The return to the office once seemed inevitable. A new study shows companies are already reversing course
Extensive headlines about companies ordering employees back to the office might make the return to the office seem inevitable. Do these headlines reflect the reality–or are they just clickbait for anxious workers who want to avoid the threat of a forced return?
Recent survey data from The Conference Board provides a surprising insight into how companies are approaching hybrid workplace policies. After surveying 1,100 corporate executives across several industries around the globe, including 24% from the U.S., the findings revealed that the return-to-office mandates of companies such as Amazon, Disney, and Starbucks represent the exception, not the rule. In fact, of the CEOs from the U.S., a puny 3% indicated they would decrease the availability of remote work in their companies.
Meanwhile, 5% of respondents said they would expand their hybrid work policies. Even Elon Musk, after initially ordering all Twitter staff back to the office, has now reversed course. He embraced remote work by closing Twitter’s Seattle and Singapore offices, telling all staff to work remotely.
Moreover, many employees are pushing back strongly against the return-to-office mandates, leading to a rise in worker power and even unionization as a response to these top-down dictates. Such trends show that the forced return to the office may reverse in the next few months.
In short, it’s likely that 2023 will see a slight expansion of employees working remotely. These findings suggest that most companies are finding their hybrid workplace policy to be a successful solution for their organization.
Of course, there are challenges to be surmounted. One of my clients, a mid-size I.T. services company, initially struggled with the transition to a hybrid workplace policy, as their industry requires face-to-face interactions with customers. They soon realized that the lack of collaboration and communication between remote and in-office employees resulted in a decline in productivity and employee satisfaction.
I recommended several measures to improve collaboration and communication, such as weekly one-on-ones between supervisors and supervisees and setting clear expectations for communication and collaboration. These measures have helped to stabilize the company's performance, and the hybrid workplace policy is now working well for them.
One of the key benefits of a hybrid workplace policy is the increased flexibility it provides for employees and the lack of a commute, which helps boost productivity. For example, a survey by Mercer of 800 HR leaders reported that 94% found that the staff at their companies were more or equally productive working remotely compared to working in the office. A two-year survey by Great Place to Work of more than 800,000 employees showed that the shift to working remotely during the pandemic boosted worker productivity by 6% on average.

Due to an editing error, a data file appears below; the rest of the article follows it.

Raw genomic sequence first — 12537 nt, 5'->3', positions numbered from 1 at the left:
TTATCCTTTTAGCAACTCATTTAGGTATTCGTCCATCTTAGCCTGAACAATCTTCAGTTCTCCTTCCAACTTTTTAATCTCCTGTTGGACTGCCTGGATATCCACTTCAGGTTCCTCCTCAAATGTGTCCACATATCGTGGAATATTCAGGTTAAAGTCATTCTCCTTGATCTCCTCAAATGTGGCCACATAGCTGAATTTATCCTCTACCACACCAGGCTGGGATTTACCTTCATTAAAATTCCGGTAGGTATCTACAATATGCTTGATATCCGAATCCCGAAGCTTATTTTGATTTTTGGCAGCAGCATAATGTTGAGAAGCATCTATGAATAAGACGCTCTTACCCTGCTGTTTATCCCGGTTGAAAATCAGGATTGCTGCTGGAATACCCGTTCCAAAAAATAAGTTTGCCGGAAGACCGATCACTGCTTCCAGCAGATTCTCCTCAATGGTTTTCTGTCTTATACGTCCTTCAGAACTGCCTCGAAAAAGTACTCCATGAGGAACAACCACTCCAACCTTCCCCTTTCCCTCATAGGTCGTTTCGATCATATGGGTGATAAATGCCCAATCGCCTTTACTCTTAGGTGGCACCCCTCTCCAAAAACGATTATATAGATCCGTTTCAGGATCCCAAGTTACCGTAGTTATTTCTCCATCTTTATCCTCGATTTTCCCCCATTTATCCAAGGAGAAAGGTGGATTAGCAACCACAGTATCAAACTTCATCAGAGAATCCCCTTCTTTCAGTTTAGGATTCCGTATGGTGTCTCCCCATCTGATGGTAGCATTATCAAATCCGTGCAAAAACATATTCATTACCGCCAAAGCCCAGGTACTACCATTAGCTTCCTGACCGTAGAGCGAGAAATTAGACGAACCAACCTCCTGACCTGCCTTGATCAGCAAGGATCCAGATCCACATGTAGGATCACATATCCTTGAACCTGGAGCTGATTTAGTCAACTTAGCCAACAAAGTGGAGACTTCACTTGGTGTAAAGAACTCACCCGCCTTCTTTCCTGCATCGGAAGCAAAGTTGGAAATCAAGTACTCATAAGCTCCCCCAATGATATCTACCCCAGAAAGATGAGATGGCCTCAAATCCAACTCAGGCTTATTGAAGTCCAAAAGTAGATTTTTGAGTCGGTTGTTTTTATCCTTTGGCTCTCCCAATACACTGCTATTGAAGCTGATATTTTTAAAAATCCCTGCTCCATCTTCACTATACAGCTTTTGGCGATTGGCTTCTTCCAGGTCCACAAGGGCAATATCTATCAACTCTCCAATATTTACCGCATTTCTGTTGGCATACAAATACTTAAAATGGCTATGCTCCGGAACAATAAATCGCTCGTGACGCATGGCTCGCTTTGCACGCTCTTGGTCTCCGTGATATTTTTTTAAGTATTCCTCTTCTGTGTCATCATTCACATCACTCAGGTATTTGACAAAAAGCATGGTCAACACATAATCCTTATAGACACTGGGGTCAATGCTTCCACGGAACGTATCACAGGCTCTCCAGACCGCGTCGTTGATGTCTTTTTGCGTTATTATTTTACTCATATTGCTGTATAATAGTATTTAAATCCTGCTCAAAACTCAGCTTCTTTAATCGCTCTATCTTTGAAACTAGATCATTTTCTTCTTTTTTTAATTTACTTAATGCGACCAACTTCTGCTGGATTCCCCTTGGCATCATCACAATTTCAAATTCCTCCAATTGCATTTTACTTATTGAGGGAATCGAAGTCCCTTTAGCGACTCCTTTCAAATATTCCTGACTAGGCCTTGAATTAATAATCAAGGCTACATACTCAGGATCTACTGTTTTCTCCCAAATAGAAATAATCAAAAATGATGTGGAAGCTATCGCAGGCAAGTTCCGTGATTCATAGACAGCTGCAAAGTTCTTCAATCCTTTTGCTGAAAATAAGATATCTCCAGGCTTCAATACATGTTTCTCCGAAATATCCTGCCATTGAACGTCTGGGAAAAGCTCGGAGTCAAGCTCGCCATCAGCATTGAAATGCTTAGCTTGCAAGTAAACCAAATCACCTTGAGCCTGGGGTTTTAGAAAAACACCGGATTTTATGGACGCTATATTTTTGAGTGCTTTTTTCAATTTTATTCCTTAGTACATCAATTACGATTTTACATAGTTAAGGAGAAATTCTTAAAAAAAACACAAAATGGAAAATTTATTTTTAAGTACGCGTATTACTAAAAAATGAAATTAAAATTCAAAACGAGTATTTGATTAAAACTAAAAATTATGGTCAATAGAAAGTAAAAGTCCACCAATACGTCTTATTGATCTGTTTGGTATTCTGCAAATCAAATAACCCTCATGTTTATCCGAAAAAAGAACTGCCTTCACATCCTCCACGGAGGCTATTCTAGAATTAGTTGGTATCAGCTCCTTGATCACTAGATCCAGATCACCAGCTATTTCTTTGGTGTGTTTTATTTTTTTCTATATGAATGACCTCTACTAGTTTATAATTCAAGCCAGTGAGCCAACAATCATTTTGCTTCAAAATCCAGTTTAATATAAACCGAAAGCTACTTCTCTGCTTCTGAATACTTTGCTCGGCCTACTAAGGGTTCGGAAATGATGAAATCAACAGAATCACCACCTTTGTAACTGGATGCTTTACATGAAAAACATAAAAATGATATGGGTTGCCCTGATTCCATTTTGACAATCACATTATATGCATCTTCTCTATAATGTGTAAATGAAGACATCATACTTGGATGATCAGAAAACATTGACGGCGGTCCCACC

What about less productive employees? As Jane Fraser, CEO of Citigroup, said during a panel discussion on the sidelines of the World Economic Forum in Davos, “measure productivity very carefully.” By measuring productivity, companies can identify which employees are struggling with remote work and provide them with the coaching and support they need to be more productive. This might include returning to the office–and that’s what Fraser has instructed some of her employees at Citi to do, in order to provide them with a more structured and collaborative environment.
Remote work can offer better work-life balance, as well as the ability to work from locations that may be more convenient for employees. This can lead to increased job satisfaction and employee retention, which can be especially important in a competitive job market. Consider a survey by Cisco of 28,000 full-time employees: 78% of respondents said that remote and hybrid work improved their overall well-being.
Additionally, the hybrid workplace policy can also lead to cost savings for companies, as Musk discovered at Twitter. By reducing the need for office space, companies can lower their overhead costs, and potentially save on costs such as electricity, internet, and office supplies.
However, a dangerous cognitive bias may come into play–and lead managers to persist with their initial workplace policy even if it's not working: the sunk cost fallacy. The term refers to the tendency for people to continue investing in a decision or strategy because they have already invested resources into it, even if it's not the most effective solution.
The hybrid workplace policy has emerged as a popular solution for many organizations, as it allows for a more flexible and adaptable approach to work. However, it's important for leaders to be aware of the potential impact of cognitive biases on decision-making when implementing a hybrid policy. Through careful planning, advice and training, and regular reviews, companies can successfully navigate the challenges of the new, hybrid workplace and stabilize their business.
Gleb Tsipursky, Ph.D., helps tech and finance industry executives drive collaboration, innovation, and retention in hybrid work. He serves as the CEO of the boutique future-of-work consultancy Disaster Avoidance Experts. He is the best-selling author of 7 books, including Never Go With Your Gut and Leading Hybrid and Remote Teams.His expertise comes from over 20 years of consulting for Fortune 500 companies from Aflac to Xerox and over 15 years in academia as a behavioral scientist at UNC-Chapel Hill and Ohio State.
The opinions expressed in Fortune.com commentary pieces are solely the views of their authors and do not necessarily reflect the opinions and beliefs of Fortune.
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